A search of the building lasted hours. As one student later noted with incredulity: “Bauhaus members without proper identification (and who had this?) were loaded on the trucks and taken away.”4 But the Gestapo ultimately grew tired, hungry, and bored after failing to turn up any documents linking the school to the Communist party. Nonetheless, they shut the Bauhaus down.
Immediately afterwards, Mies contacted the Gestapo’s minister of culture, Alfred Rosenberg, pleading for the school to be reopened.
“I am very busy,” Rosenberg told him on the phone.
“I understand that,” Mies said, “but even so, at any time you tell me I will be there.”
“Could you be here at eleven o’clock tonight?”
Mies’s friends didn’t want him to go.
“You will not be so stupid as to go there at eleven o’clock?” they said to him, fearing he’d be killed.
“I am not afraid,” he responded. “I have nothing.”
Nearing midnight, Mies’s friends waited for him in a café across the street from Gestapo headquarters, hoping he’d walk out alive.
“You know,” Mies said as his meeting with Rosenberg began, “the Bauhaus has a certain idea and I think it is important. It has nothing to do with politics or anything. It has something to do with technology.”
Then Rosenberg said something that seemed to take Mies by surprise.
“I am a trained architect from the Baltic States,” Rosenberg said, “from Riga.”
Suddenly hopeful, Mies said, “Then we certainly will understand each other.”
“Never!” Rosenberg exclaimed. “What do you expect me to do? You know the Bauhaus is supported by forces that are fighting our forces. It is only one army against another, only in the spiritual field.”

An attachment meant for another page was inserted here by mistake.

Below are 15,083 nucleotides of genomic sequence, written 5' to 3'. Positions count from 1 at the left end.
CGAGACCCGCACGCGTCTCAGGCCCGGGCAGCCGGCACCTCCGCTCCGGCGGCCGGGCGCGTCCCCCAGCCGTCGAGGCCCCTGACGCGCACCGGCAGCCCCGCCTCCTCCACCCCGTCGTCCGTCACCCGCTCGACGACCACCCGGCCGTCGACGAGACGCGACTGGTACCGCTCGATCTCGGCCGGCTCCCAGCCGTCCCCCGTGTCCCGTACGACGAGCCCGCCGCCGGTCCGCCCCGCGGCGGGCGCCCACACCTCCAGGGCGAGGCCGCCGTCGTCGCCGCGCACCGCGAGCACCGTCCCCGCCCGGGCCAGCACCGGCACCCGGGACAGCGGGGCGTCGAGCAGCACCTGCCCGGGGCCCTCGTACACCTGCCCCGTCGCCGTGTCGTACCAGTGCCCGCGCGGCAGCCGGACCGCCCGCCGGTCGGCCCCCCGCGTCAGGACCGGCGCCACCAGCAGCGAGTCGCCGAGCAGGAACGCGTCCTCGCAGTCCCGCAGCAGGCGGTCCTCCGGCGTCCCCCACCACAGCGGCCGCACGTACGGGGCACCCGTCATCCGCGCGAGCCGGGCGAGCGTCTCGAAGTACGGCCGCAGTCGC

As Mies recounted it to his students, Rosenberg asked, “What is it you want to do at the Bauhaus?”
Mies stared back and firmly replied, “Listen, you are sitting here in an important position. And look at your writing table, this shabby writing table. Do you like it? I would throw it out of the window. That is what we want to do. We want to have good objects that we have not to throw out of the window.”5
Other sources say the exchange may have been less confrontational: “For any cultural effort,” Mies said, “one needs peace, and I would like to know whether we will have that peace.”6
“Are you hampered in your work?” Rosenberg asked.
“Hampered is not the correct term,” Mies replied. “Our house has been sealed, and I would be grateful to you if you could look into this matter.”
Temperamental or not, the meeting went nowhere. That didn’t stop Mies from persisting, however. Almost daily, he pestered the Gestapo until he was granted a meeting with a senior leader, often waiting outside his door on a bench that he complained was “not wider than four inches, to make you tired so that you would go home again.”7